5 Tips For Decreasing Noise If You Live In A Loud Area

Whether you live by a busy highway or street, in a city with an active nightlife scene, or have neighbors that like to play loud music, living in a loud area can be incredibly annoying. If you work from home, the noise can also be disruptive to your work day. If the noise persists through the night, it can also severely impede your sleep schedule. According to Sleep Foundation, disrupting your sleep can lead to short-term effects like irritability, tiredness, and decreased mental health, and in the long-term, more serious effects like high blood pressure, weight gain, heart disease, diabetes, and even cancer.

If you're finding yourself losing valuable daytime and sleep hours due to living in a noisy area, you may be incredibly frustrated and feel hopeless about what to do. Luckily, there are plenty of ways to decrease noise pollution in your house, some are more permanent upgrades, while others are simple home hacks. 

1. Add more soft textures

There are two main ways to prevent bothersome noise — sound damping and sound absorption. Sound damping requires soundproofing an area, meaning sound isn't able to enter or exit the space, like in a theater. Sound absorption simply refers to the absorption of sound waves once they're in a space, explains Soundproof Central. While sound damping is more effective, sound absorption tends to be a little easier, less expensive, and doesn't require permanent installations.

Sleep Foundation recommends using soft and absorbent surfaces in your home to improve sound absorption. Consider swapping out your leather couch for one with a fabric cover, add rugs to hardwood floors, and hang curtains, tapestries, or other sound absorbent materials wherever possible. Even additional blankets and pillows will help. While this won't stop sound from coming in, it will prevent it from sounding as loud, traveling as far, and reverberating as much.

2. Sound-blocking curtains

One quick and easy way to make your loud home quieter is with sound-blocking or soundproofing curtains. According to Indow, soundproofing curtains work by absorbing sound in a space. The material of the curtains is porous, which helps them absorb sound waves. You'll usually find sound-blocking curtains in materials like polyester, suede, and velvet. They are also very long, covering all of the window down to the ground to create a seal.

Sound-blocking curtains are a great option for those who either can't or don't want to make permanent changes to their home. You can simply switch out your current curtains for truly soundproof ones, like these from Pottery Barn, which cost around $119. While they're definitely more expensive than typical curtains, the money will be well worth the peace and quiet that comes with them. As a bonus, most sound-blocking curtains are also great for regulating the temperature in a room, as well as blocking out lots of light.

3. Double glazed windows

If you're able to make more permanent upgrades, you will definitely want to consider getting double-glazed windows. According to Ecovue, loud street noise travels to your window as a pressure wave, which easily vibrates and then travels through your window and into your home. A double-glazed window has an extra pane of glass, requiring the sound waves to travel through multiple surfaces, and ultimately reducing the amount of noise that leaks into your home.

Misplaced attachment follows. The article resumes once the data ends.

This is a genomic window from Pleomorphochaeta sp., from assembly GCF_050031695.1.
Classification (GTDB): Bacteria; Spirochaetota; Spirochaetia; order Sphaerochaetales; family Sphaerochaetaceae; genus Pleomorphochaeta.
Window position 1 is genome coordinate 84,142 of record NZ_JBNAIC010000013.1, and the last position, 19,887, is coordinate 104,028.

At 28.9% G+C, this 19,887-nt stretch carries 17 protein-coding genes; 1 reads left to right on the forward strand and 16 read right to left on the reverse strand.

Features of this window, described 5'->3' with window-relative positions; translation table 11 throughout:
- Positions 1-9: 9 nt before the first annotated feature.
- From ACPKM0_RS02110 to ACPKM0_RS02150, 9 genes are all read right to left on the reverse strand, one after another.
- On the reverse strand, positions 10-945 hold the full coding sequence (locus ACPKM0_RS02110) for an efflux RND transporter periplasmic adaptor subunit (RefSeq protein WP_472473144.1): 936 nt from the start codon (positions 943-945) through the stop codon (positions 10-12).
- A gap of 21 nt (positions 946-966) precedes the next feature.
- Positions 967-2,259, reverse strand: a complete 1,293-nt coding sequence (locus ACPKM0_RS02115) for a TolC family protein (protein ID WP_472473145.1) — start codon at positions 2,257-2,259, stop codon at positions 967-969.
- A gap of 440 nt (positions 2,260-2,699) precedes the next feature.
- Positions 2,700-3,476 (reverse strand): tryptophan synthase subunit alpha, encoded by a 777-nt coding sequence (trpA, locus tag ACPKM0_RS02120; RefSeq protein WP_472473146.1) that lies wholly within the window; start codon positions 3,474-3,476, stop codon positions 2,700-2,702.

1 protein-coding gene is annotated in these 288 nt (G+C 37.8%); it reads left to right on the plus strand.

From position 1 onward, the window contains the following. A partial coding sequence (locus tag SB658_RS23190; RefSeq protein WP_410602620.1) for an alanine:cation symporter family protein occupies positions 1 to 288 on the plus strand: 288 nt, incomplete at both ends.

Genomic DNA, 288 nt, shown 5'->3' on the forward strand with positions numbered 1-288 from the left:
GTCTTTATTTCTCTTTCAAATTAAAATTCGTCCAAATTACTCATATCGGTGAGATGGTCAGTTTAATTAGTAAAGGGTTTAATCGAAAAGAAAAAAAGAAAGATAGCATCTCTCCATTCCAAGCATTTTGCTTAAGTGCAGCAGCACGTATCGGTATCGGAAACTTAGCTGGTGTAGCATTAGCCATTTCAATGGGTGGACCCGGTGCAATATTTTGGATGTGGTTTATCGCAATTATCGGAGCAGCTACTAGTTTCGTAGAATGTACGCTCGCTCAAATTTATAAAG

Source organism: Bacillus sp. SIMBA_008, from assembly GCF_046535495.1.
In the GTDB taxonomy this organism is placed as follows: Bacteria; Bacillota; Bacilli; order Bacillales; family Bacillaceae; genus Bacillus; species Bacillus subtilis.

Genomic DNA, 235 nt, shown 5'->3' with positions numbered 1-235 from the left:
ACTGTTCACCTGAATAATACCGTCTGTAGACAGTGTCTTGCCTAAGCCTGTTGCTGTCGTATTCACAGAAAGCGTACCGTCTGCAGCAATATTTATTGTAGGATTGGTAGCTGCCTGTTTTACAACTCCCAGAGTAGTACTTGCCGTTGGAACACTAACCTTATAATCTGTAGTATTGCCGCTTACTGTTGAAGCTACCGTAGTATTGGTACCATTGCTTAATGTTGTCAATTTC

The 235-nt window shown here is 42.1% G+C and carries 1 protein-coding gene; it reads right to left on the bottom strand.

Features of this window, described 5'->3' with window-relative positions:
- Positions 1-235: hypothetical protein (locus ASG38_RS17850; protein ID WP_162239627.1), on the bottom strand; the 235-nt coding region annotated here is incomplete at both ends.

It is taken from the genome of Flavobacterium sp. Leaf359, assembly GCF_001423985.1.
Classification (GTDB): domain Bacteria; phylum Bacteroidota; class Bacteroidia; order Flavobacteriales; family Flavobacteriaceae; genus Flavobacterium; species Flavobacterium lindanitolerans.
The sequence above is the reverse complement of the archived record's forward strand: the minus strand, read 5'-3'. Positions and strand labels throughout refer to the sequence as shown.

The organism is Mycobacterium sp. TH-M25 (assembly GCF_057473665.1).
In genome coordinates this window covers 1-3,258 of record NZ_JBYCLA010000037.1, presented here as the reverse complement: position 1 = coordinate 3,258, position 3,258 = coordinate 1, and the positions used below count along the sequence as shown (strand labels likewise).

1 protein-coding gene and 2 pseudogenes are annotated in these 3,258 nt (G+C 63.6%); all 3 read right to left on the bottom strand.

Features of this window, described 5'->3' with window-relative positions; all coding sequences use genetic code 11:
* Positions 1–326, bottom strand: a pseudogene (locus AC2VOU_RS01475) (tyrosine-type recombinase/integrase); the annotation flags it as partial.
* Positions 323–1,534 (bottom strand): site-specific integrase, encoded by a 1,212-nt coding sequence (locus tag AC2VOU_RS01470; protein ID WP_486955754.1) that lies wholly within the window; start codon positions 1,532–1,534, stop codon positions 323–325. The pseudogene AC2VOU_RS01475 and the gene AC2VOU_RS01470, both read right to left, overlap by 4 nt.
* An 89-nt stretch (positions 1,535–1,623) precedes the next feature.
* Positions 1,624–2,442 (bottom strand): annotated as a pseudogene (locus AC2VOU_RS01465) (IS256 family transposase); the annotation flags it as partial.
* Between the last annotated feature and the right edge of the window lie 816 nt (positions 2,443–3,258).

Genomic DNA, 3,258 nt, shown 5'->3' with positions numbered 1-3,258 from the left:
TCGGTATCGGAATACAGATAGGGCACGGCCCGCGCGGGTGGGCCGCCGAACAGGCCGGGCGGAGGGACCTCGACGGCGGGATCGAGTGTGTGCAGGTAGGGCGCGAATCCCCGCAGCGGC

Depending on the thickness of the glass and how wide of a gap there is, double-glazed windows can reduce sound from 19% to 57%. Switching to laminated glass will make that percentage even higher. Even though it isn't a foolproof solution, double-glazed windows are an effective option. They are a little pricey, though, with Modernize saying the windows themselves can cost anywhere from $505 to $1,075, with installation costs ranging from $30 to $60 per window.

4. Fix holes and cracks

Walls are usually a lot more resistant to noise than windows, but cracks and holes can actually allow sound to travel easier, especially with thinner walls. As such, one very effective way to reduce noise in your home is to fill and repair any cracks or holes, no matter the size or severity. Not only will this help reduce noise, but it will also help with drafts and the overall integrity of your walls.

For small cracks or holes, you can simply use plaster to fill them on your own. Alternatively, Home Depot suggests that you can use a paintable acoustic sealant. Larger cracks and holes will likely require professional intervention, which can cost anywhere from $120 upwards per damaged area depending on the severity estimates Checkatrade. Pay attention to door and window frames, too, which are already vulnerable to soundwaves, and will only be more susceptible with cracks and holes.

5. Update your insulation

If you intend to make major upgrades to your house, one of the best ways you can reduce noise is by updating your insulation. According to RetroFoam of Michigan, updated insulation can decrease the noise in your home by as much as 80%. However, this is not a cheap project, costing anywhere from $8,000 to $20,000, depending on where and how you install it.

For example, new injection foam in your exterior walls, which is what will help the most with soundproofing, can cost anywhere from $4,000 to $8,000. Your attic, on the other hand, can cost anywhere from $5,000 to $10,000. If you have vinyl siding, expect your quote to be a little lower, as it can be easily removed to inject the foam and then reapplied. Exterior wall materials like brick, though, will be a little pricier since they are a little harder to work with.